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The War on Obesity and Other Stupid Ideas
Specifically, stupid ideas we see on television commercials.

by Dear Jon
May 3, 2005


Dear Jon,

With the War on Obesity escalating, how soon before President Bush starts sending troops into McDonalds' corporate headquarters?

The End Is Near
Dear End,
That will come some time in his third term, which will be shortly after certain constitutional details have been mopped up or ignored, which will happen shortly after a memo circulates through the White House written by a mid-level bureaucrat in the Justice Department.
More likely than an invasion of McDonalds' is that the President will identify a series of resort fat farms in Costa Rica and send in the 82nd Airborne. Once occupying the fat farms, he will arrange a deal with McDonalds to provide these fat farms with nutritious meals which will be flown in by helicopter. Members of the 82nd Airborne, meanwhile (those that survived the landing because their parents sent money so they could buy parachutes that actually opened), will be required to purchase fast food variety McDonalds at approximately 3.5 times the retail value in the contiguous United States.
All of these pressures, of course, with all of the sacrifices that must be made in a War on Obesity, will create premiums on vegetable oil, allowing retail fast food restaurants to gouge customers. "Blame it on Costa Rica," they will say, and we will all nod our heads in understanding, because we will have been told all about Costa Rica's secret Fat Farm Industry (FFI) which was harming the American Way of Life in foreign countries.
The sky-rocketing prices of fast food due to the Vegetable Oil Shortage will be the final blow that puts the truck-driving industry out of business. This will then be touted by President Bush as a "positive in a plus-sort of way, if you catch what I'm trying to, you know, the drift of this policy" because, as the economy snarls for lack of independent driving contractors, "the roads are safer in that they are less dangerous because of the trucks not being there."
All the while, Costa Rican nationalists (called "Terrorists" by the State Department because they oppose the American Way of Life in their own country) will be using American soldiers as target practice. This will rally civic organizations around the country, who rightly support our troops, to launch the "Buy Helmets For Our Soldiers" campaign, featuring third-graders canvassing door-to-door for spare change.

Dear Jon,

Why is it that in most TV commercials featuring married couples, the husband is generally seen as a bumbling neurotic half-wit with a huge inferiority complex, while the wife is usually the practical no-nonsense person with all the right answers who ends up simultaneously soothing and patronizing the man's sensitive ego?

Sensitive Man
Dear Man,
The answer is obvious: Art imitates life. The only pure fiction in this scenario is that a wife is soothing a husband's ego.
In most TV commercials featuring single men, single men are complete idiots.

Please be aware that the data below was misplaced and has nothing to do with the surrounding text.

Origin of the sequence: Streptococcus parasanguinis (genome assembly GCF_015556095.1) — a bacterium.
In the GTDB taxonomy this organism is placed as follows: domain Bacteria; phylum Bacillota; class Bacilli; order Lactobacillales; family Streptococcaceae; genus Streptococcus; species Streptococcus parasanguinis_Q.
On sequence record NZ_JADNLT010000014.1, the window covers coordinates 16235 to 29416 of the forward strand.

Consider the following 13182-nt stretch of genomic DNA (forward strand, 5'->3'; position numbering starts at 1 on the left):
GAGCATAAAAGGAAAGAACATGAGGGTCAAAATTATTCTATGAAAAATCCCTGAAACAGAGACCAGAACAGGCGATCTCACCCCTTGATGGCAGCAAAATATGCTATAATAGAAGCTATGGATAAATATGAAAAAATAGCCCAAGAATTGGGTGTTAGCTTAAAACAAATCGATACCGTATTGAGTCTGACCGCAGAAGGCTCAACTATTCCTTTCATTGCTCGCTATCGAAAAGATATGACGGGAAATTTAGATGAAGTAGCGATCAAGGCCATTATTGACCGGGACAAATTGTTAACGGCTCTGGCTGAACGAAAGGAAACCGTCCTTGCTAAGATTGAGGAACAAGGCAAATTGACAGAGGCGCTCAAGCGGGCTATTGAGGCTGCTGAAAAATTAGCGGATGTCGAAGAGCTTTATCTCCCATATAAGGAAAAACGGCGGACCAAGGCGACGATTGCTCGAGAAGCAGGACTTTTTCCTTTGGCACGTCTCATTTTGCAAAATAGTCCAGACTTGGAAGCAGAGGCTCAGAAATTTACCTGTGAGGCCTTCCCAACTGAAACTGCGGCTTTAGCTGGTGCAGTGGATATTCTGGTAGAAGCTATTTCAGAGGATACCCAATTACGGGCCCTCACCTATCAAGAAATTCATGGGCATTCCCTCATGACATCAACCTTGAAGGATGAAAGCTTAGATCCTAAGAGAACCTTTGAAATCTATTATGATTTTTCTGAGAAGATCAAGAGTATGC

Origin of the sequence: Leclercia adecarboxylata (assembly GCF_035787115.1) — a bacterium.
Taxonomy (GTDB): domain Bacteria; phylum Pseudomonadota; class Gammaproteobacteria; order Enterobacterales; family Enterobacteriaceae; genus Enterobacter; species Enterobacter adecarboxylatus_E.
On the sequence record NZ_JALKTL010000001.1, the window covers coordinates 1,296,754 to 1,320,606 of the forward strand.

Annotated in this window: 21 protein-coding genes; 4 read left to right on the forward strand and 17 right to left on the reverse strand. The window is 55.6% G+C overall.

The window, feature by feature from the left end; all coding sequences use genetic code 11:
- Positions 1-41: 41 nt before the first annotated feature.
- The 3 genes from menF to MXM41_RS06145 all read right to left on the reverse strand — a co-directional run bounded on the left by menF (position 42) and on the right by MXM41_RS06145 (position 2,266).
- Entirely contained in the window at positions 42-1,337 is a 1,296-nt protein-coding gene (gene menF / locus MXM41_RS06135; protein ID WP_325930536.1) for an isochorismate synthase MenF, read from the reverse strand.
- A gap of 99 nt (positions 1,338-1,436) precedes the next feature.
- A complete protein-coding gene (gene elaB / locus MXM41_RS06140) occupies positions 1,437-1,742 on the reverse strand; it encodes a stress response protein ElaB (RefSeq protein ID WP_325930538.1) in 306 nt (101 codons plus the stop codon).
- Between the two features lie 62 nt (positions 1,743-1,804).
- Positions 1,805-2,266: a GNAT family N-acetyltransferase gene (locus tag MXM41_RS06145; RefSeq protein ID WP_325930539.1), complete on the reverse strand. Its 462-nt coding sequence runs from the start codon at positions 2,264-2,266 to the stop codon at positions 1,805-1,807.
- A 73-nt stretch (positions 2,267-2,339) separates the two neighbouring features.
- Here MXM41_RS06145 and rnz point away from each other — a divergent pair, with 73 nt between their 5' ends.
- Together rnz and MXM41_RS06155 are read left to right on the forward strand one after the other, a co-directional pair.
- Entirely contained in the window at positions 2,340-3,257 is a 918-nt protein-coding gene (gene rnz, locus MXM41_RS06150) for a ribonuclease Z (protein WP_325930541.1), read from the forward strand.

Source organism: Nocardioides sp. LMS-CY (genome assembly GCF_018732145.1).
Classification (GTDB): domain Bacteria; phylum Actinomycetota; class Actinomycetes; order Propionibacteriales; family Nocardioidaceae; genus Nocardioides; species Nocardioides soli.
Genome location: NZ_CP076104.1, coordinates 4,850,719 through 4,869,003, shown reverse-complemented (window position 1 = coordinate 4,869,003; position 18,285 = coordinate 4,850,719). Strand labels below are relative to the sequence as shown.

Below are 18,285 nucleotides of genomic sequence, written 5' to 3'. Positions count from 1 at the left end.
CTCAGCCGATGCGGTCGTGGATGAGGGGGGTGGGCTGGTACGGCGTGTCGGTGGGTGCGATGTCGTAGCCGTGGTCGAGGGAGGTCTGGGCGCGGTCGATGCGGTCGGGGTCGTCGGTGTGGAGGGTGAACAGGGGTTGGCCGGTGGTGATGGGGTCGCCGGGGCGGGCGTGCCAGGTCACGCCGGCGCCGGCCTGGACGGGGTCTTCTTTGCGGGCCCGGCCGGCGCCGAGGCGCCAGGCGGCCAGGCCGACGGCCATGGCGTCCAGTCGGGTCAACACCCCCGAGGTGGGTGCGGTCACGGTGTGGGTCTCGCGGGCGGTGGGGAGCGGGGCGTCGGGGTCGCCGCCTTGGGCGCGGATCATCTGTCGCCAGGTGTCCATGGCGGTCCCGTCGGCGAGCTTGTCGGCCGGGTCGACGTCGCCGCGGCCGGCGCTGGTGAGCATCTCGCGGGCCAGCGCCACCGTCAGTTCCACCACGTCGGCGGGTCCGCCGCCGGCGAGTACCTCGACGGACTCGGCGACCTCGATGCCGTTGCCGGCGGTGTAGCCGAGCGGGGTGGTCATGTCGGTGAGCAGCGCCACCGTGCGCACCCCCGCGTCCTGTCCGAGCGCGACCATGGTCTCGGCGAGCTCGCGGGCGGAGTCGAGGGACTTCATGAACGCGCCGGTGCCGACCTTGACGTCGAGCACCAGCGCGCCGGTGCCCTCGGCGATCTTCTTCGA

There are those TV commercials that still appeal to the fantasy that the right beer in hand, or the right car, really will attract the gorgeous babes. Those commercials are invented by the kinds of single men who are parodied in other TV commercials, in which the right beer has nothing at all to do with anything except beer, in scenarios in which men are complete idiots.
The current fantasy commercial rage has to do with men's cologne. It is true that there are Playahs that exist in the hetero-metro crowd that seem to have everything going for them, the "mojo," including the right scent. Women flock to these men, like the Italian guy who lived across from my room in college. He dressed well and he smelled great, all the time, which more than compensated for his looking a lot like Danny Aiello.
Those fantasy lifestyles are the exceptions that prove the rule. Most guys do not have cologne on their mind until after a girl has entered their life and turned them into a project. At that point a girl wants her project of a boyfriend to smell decent when they go out so that she avoids complete humiliation.
So to have a girlfriend sitting in the dining room waiting for a televised sports event to end, who is then squeezed by a jersey-wearing guy after his team has scored, and that moment launches for her all kinds of affectionate memories, that commercial is a complete fantasy. Guys who plan an afternoon of watching televised sports with other guys in their own homes, who are wearing official team logo products, do not concern themselves with what cologne they should apply.
It is especially a fantasy if the scent of his cologne reminds her of a camping trip. It is much more likely that when he hugs her after watching a football game, his smell does indeed remind her of the way he smelled on the camping trip, and that smell will have nothing to do with cologne and it will definitely not stir up any affection.
The ultimate fantasy on televised commercials is any suggestion that a sports-watching couch potato can become a metro chick-magnet with the right beer or the right car or the right cologne. I vastly prefer those commercials that imitate real life, where sports-watching bozos, married or single, turn out to be bozos, their beers, cars, colognes, or insurance companies notwithstanding.
The best commercials on television, of course, are McDonalds. I'm loving it (while I still can).

About the Author:
Dear Jon, under his real name, was an employee of McDonalds 16 years ago. He has eaten there many times since.

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